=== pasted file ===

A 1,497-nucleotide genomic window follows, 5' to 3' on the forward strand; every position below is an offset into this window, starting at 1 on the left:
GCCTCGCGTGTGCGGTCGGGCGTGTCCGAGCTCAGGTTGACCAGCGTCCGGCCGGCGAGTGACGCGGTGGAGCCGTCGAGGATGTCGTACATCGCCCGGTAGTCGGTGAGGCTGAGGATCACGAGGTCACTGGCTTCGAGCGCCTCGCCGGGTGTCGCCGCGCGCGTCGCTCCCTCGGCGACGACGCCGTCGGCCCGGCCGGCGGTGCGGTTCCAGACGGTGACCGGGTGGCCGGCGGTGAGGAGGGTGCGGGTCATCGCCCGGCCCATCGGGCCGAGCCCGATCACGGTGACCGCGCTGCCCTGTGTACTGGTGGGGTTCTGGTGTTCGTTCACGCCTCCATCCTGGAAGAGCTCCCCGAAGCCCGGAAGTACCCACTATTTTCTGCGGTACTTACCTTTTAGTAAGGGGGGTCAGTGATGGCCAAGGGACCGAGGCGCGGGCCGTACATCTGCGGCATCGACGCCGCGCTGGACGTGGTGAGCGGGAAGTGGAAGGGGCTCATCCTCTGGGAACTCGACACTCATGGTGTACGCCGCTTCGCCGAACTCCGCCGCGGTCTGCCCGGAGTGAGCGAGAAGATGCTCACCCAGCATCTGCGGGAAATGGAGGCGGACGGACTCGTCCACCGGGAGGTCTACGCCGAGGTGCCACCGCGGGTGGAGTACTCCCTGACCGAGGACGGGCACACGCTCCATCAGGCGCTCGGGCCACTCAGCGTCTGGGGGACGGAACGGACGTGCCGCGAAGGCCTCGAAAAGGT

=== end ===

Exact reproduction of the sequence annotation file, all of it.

A 1,497-nucleotide genomic window follows, 5' to 3' on the forward strand; every position below is an offset into this window, starting at 1 on the left:
GCCTCGCGTGTGCGGTCGGGCGTGTCCGAGCTCAGGTTGACCAGCGTCCGGCCGGCGAGTGACGCGGTGGAGCCGTCGAGGATGTCGTACATCGCCCGGTAGTCGGTGAGGCTGAGGATCACGAGGTCACTGGCTTCGAGCGCCTCGCCGGGTGTCGCCGCGCGCGTCGCTCCCTCGGCGACGACGCCGTCGGCCCGGCCGGCGGTGCGGTTCCAGACGGTGACCGGGTGGCCGGCGGTGAGGAGGGTGCGGGTCATCGCCCGGCCCATCGGGCCGAGCCCGATCACGGTGACCGCGCTGCCCTGTGTACTGGTGGGGTTCTGGTGTTCGTTCACGCCTCCATCCTGGAAGAGCTCCCCGAAGCCCGGAAGTACCCACTATTTTCTGCGGTACTTACCTTTTAGTAAGGGGGGTCAGTGATGGCCAAGGGACCGAGGCGCGGGCCGTACATCTGCGGCATCGACGCCGCGCTGGACGTGGTGAGCGGGAAGTGGAAGGGGCTCATCCTCTGGGAACTCGACACTCATGGTGTACGCCGCTTCGCCGAACTCCGCCGCGGTCTGCCCGGAGTGAGCGAGAAGATGCTCACCCAGCATCTGCGGGAAATGGAGGCGGACGGACTCGTCCACCGGGAGGTCTACGCCGAGGTGCCACCGCGGGTGGAGTACTCCCTGACCGAGGACGGGCACACGCTCCATCAGGCGCTCGGGCCACTCAGCGTCTGGGGGACGGAACGGACGTGCCGCGAAGGCCTCGAAAAGGT